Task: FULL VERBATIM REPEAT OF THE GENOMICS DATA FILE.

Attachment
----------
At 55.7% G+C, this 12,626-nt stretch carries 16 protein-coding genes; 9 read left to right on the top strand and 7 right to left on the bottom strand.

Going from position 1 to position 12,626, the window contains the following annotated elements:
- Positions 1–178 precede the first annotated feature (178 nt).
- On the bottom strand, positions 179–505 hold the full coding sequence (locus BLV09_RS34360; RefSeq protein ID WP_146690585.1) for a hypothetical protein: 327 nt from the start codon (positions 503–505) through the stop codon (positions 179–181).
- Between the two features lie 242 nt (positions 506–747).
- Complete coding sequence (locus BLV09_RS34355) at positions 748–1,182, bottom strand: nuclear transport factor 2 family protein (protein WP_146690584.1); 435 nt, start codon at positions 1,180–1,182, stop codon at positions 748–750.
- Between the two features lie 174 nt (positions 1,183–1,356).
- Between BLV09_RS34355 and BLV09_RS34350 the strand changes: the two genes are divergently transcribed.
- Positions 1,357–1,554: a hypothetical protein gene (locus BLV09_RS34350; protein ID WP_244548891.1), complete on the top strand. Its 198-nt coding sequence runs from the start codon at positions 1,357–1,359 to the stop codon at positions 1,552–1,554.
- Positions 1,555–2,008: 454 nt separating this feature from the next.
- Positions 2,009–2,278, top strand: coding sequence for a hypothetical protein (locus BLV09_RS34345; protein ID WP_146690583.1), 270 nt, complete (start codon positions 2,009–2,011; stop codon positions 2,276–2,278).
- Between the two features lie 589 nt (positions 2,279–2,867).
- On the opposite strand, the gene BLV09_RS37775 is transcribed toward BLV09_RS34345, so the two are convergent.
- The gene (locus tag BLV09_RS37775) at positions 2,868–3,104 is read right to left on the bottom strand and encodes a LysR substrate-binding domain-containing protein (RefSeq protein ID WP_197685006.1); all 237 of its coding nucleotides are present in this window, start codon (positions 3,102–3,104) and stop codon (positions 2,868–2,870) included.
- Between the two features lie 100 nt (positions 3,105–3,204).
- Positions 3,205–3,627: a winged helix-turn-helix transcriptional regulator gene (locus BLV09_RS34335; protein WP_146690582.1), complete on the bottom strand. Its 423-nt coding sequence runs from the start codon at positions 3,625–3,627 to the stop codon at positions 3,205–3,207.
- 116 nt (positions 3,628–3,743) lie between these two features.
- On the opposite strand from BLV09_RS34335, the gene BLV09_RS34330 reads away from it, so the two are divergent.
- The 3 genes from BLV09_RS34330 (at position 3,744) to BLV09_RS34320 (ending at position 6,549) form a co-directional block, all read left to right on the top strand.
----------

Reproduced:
At 55.7% G+C, this 12,626-nt stretch carries 16 protein-coding genes; 9 read left to right on the top strand and 7 right to left on the bottom strand.

Going from position 1 to position 12,626, the window contains the following annotated elements:
- Positions 1–178 precede the first annotated feature (178 nt).
- On the bottom strand, positions 179–505 hold the full coding sequence (locus BLV09_RS34360; RefSeq protein ID WP_146690585.1) for a hypothetical protein: 327 nt from the start codon (positions 503–505) through the stop codon (positions 179–181).
- Between the two features lie 242 nt (positions 506–747).
- Complete coding sequence (locus BLV09_RS34355) at positions 748–1,182, bottom strand: nuclear transport factor 2 family protein (protein WP_146690584.1); 435 nt, start codon at positions 1,180–1,182, stop codon at positions 748–750.
- Between the two features lie 174 nt (positions 1,183–1,356).
- Between BLV09_RS34355 and BLV09_RS34350 the strand changes: the two genes are divergently transcribed.
- Positions 1,357–1,554: a hypothetical protein gene (locus BLV09_RS34350; protein ID WP_244548891.1), complete on the top strand. Its 198-nt coding sequence runs from the start codon at positions 1,357–1,359 to the stop codon at positions 1,552–1,554.
- Positions 1,555–2,008: 454 nt separating this feature from the next.
- Positions 2,009–2,278, top strand: coding sequence for a hypothetical protein (locus BLV09_RS34345; protein ID WP_146690583.1), 270 nt, complete (start codon positions 2,009–2,011; stop codon positions 2,276–2,278).
- Between the two features lie 589 nt (positions 2,279–2,867).
- On the opposite strand, the gene BLV09_RS37775 is transcribed toward BLV09_RS34345, so the two are convergent.
- The gene (locus tag BLV09_RS37775) at positions 2,868–3,104 is read right to left on the bottom strand and encodes a LysR substrate-binding domain-containing protein (RefSeq protein ID WP_197685006.1); all 237 of its coding nucleotides are present in this window, start codon (positions 3,102–3,104) and stop codon (positions 2,868–2,870) included.
- Between the two features lie 100 nt (positions 3,105–3,204).
- Positions 3,205–3,627: a winged helix-turn-helix transcriptional regulator gene (locus BLV09_RS34335; protein WP_146690582.1), complete on the bottom strand. Its 423-nt coding sequence runs from the start codon at positions 3,625–3,627 to the stop codon at positions 3,205–3,207.
- 116 nt (positions 3,628–3,743) lie between these two features.
- On the opposite strand from BLV09_RS34335, the gene BLV09_RS34330 reads away from it, so the two are divergent.
- The 3 genes from BLV09_RS34330 (at position 3,744) to BLV09_RS34320 (ending at position 6,549) form a co-directional block, all read left to right on the top strand.